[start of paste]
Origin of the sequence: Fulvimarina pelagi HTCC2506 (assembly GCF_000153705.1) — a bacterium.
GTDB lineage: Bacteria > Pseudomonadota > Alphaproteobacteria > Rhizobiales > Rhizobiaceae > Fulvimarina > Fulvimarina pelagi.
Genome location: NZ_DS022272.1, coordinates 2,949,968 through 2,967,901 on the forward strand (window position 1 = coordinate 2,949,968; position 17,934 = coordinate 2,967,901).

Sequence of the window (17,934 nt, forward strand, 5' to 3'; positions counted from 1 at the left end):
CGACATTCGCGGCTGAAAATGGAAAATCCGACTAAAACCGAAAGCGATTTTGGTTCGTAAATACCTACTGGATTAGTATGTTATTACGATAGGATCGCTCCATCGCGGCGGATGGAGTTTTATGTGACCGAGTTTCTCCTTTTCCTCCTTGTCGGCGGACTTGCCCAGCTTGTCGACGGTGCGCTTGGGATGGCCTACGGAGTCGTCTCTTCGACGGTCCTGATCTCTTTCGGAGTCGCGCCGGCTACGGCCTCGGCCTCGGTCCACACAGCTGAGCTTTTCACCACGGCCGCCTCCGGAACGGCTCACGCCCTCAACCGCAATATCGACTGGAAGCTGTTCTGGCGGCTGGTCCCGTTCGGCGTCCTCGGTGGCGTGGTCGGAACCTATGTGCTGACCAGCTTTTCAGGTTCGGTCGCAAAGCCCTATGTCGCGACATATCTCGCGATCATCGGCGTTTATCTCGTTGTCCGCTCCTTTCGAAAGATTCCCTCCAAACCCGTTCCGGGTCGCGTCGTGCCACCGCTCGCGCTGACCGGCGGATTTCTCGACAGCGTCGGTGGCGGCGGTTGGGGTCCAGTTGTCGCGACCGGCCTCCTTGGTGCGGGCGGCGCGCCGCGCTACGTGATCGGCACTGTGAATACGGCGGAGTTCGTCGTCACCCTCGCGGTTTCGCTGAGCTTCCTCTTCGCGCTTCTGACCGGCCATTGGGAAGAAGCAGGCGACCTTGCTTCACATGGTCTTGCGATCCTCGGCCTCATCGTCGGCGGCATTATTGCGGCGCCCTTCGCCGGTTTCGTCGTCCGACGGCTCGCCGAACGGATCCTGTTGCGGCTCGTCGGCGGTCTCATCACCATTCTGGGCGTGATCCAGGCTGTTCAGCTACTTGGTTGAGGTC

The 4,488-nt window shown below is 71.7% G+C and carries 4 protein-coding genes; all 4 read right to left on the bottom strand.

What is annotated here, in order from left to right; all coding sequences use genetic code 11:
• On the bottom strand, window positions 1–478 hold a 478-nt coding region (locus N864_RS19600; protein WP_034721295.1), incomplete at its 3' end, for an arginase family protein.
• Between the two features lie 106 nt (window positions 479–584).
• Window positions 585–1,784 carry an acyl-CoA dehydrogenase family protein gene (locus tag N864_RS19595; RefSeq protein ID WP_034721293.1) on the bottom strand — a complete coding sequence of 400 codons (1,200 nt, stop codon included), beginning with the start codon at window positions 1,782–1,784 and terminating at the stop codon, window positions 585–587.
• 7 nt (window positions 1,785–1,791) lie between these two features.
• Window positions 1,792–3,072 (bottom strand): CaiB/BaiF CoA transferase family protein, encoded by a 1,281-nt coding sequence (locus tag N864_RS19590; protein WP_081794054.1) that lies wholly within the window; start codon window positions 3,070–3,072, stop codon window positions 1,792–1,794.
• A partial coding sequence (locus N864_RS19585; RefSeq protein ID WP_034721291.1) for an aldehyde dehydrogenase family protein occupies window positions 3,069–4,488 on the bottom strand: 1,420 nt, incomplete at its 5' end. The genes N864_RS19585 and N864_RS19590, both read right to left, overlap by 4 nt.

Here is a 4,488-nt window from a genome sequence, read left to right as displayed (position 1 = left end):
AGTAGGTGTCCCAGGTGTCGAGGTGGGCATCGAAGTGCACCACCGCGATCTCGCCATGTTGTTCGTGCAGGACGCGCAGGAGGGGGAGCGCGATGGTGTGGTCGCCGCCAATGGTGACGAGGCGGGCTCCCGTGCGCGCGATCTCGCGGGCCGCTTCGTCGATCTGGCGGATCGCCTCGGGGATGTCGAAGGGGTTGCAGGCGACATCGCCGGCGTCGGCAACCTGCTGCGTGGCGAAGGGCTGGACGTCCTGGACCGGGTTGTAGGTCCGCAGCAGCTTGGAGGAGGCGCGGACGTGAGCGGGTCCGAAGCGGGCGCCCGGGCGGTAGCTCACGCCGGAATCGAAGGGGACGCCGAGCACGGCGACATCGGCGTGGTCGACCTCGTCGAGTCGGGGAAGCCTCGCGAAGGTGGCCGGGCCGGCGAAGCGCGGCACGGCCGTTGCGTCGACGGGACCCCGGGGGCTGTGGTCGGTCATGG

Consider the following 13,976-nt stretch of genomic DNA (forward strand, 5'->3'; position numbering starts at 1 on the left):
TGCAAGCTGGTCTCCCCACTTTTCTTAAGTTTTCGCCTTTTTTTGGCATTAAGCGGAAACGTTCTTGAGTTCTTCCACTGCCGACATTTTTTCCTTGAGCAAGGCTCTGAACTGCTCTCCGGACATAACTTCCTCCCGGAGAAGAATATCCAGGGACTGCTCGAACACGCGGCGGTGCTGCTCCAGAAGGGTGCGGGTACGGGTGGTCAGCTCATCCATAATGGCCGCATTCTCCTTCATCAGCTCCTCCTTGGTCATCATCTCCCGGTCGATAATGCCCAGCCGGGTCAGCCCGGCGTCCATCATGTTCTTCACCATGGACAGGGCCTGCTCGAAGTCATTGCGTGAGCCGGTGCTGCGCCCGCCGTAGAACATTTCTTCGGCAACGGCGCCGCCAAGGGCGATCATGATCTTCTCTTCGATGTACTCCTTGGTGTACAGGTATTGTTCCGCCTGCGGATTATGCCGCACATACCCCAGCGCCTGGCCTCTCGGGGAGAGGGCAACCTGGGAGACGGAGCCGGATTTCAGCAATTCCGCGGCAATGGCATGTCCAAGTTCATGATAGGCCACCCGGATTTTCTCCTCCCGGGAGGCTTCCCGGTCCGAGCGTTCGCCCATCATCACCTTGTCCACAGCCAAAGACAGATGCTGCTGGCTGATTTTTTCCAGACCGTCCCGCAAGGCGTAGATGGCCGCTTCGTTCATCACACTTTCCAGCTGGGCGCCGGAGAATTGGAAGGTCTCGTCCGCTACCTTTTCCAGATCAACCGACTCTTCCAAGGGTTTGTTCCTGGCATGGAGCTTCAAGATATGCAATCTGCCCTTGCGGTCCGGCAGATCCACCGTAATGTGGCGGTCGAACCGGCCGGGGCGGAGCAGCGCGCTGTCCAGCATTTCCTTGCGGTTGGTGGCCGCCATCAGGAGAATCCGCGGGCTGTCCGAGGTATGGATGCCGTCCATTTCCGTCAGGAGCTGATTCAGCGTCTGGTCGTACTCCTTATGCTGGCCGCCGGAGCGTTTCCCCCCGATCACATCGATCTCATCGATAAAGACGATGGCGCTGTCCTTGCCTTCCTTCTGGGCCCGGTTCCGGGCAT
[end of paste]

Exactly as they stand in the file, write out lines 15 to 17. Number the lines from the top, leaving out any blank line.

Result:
AGTAGGTGTCCCAGGTGTCGAGGTGGGCATCGAAGTGCACCACCGCGATCTCGCCATGTTGTTCGTGCAGGACGCGCAGGAGGGGGAGCGCGATGGTGTGGTCGCCGCCAATGGTGACGAGGCGGGCTCCCGTGCGCGCGATCTCGCGGGCCGCTTCGTCGATCTGGCGGATCGCCTCGGGGATGTCGAAGGGGTTGCAGGCGACATCGCCGGCGTCGGCAACCTGCTGCGTGGCGAAGGGCTGGACGTCCTGGACCGGGTTGTAGGTCCGCAGCAGCTTGGAGGAGGCGCGGACGTGAGCGGGTCCGAAGCGGGCGCCCGGGCGGTAGCTCACGCCGGAATCGAAGGGGACGCCGAGCACGGCGACATCGGCGTGGTCGACCTCGTCGAGTCGGGGAAGCCTCGCGAAGGTGGCCGGGCCGGCGAAGCGCGGCACGGCCGTTGCGTCGACGGGACCCCGGGGGCTGTGGTCGGTCATGG

Consider the following 13,976-nt stretch of genomic DNA (forward strand, 5'->3'; position numbering starts at 1 on the left):
TGCAAGCTGGTCTCCCCACTTTTCTTAAGTTTTCGCCTTTTTTTGGCATTAAGCGGAAACGTTCTTGAGTTCTTCCACTGCCGACATTTTTTCCTTGAGCAAGGCTCTGAACTGCTCTCCGGACATAACTTCCTCCCGGAGAAGAATATCCAGGGACTGCTCGAACACGCGGCGGTGCTGCTCCAGAAGGGTGCGGGTACGGGTGGTCAGCTCATCCATAATGGCCGCATTCTCCTTCATCAGCTCCTCCTTGGTCATCATCTCCCGGTCGATAATGCCCAGCCGGGTCAGCCCGGCGTCCATCATGTTCTTCACCATGGACAGGGCCTGCTCGAAGTCATTGCGTGAGCCGGTGCTGCGCCCGCCGTAGAACATTTCTTCGGCAACGGCGCCGCCAAGGGCGATCATGATCTTCTCTTCGATGTACTCCTTGGTGTACAGGTATTGTTCCGCCTGCGGATTATGCCGCACATACCCCAGCGCCTGGCCTCTCGGGGAGAGGGCAACCTGGGAGACGGAGCCGGATTTCAGCAATTCCGCGGCAATGGCATGTCCAAGTTCATGATAGGCCACCCGGATTTTCTCCTCCCGGGAGGCTTCCCGGTCCGAGCGTTCGCCCATCATCACCTTGTCCACAGCCAAAGACAGATGCTGCTGGCTGATTTTTTCCAGACCGTCCCGCAAGGCGTAGATGGCCGCTTCGTTCATCACACTTTCCAGCTGGGCGCCGGAGAATTGGAAGGTCTCGTCCGCTACCTTTTCCAGATCAACCGACTCTTCCAAGGGTTTGTTCCTGGCATGGAGCTTCAAGATATGCAATCTGCCCTTGCGGTCCGGCAGATCCACCGTAATGTGGCGGTCGAACCGGCCGGGGCGGAGCAGCGCGCTGTCCAGCATTTCCTTGCGGTTGGTGGCCGCCATCAGGAGAATCCGCGGGCTGTCCGAGGTATGGATGCCGTCCATTTCCGTCAGGAGCTGATTCAGCGTCTGGTCGTACTCCTTATGCTGGCCGCCGGAGCGTTTCCCCCCGATCACATCGATCTCATCGATAAAGACGATGGCGCTGTCCTTGCCTTCCTTCTGGGCCCGGTTCCGGGCAT